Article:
James Bond and the signs of time
James Bond is getting old. In the new Bond film Skyfall, the secret agent is struggling with the constraints of his aging body, appears out of touch with current technological developments, and even his infamous libido seems to have shrunk somewhat; allusions to love affairs only sparingly appear.
This year, it has been 50 years since the first Bond film, Dr. No, was released, so maybe it’s not surprising that its protagonist has aged somewhat over the years. However, despite the fact that 007 has gradually become less of an invincible superhero in more recent films, his age and adherence to a different historical period were never before featured as a potential problem.
Why has James Bond started to age now, and not 10, 20 or 30 years ago?
In his book Liquid Modernity, sociologist Zygmunt Bauman argues that Western society has recently moved from ‘Heavy Capitalism’ toward ‘Light Capitalism’. Whereas in Heavy Capitalism society was organized through clearly structured power patterns by identifiable leaders, Light Capitalism is characterized by opaque, liquid power structures, which are facilitated by anonymous electronic transactions and where it’s no longer possible to identify who is really in control.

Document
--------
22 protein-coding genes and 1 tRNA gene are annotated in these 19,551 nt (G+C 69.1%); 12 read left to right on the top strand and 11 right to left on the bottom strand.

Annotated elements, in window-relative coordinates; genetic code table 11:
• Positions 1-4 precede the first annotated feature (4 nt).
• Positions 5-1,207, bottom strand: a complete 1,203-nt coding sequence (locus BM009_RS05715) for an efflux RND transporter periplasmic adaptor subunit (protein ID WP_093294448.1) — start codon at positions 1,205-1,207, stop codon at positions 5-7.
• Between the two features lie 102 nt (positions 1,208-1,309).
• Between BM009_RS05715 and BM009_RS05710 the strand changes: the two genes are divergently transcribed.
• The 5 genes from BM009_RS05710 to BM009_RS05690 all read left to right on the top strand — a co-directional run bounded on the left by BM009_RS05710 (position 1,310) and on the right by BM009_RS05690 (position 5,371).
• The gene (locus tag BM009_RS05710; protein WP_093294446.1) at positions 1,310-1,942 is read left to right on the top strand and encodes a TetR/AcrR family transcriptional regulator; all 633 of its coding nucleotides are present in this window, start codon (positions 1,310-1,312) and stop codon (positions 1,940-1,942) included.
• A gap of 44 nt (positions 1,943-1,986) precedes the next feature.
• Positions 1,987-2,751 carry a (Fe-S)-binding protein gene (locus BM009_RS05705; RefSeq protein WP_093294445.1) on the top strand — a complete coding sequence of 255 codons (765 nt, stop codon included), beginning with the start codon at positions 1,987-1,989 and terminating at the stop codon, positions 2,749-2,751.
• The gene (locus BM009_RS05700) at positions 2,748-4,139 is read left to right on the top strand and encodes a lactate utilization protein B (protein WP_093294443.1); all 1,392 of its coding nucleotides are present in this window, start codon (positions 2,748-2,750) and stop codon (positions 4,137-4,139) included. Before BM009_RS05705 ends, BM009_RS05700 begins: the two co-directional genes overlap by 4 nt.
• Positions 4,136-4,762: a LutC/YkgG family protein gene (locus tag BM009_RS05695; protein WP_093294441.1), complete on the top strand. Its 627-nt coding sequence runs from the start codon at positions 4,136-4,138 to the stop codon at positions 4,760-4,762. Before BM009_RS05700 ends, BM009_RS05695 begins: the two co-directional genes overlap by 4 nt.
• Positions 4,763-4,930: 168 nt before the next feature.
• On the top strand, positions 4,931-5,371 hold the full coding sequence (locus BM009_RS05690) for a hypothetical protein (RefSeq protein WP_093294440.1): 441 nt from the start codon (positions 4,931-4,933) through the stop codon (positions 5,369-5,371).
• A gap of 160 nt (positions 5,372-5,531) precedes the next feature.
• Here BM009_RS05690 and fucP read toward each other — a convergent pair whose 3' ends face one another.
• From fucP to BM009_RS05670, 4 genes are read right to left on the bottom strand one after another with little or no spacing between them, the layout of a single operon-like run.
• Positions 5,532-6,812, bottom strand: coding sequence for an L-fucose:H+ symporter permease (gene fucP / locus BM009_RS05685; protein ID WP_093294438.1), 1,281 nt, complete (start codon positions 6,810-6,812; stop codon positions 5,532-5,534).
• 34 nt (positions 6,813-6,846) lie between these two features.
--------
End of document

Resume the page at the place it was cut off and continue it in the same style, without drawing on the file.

In Skyfall, an aging, ‘heavy’ James Bond is struggling with the ‘light’ criminality of computer hacking anno 2012. And this is exactly what makes 007’s eventual old-fashioned victory over the evil computer terrorist such a rewarding experience: It satisfies our nostalgic longing for the good old days when the bad guys could be named and captured.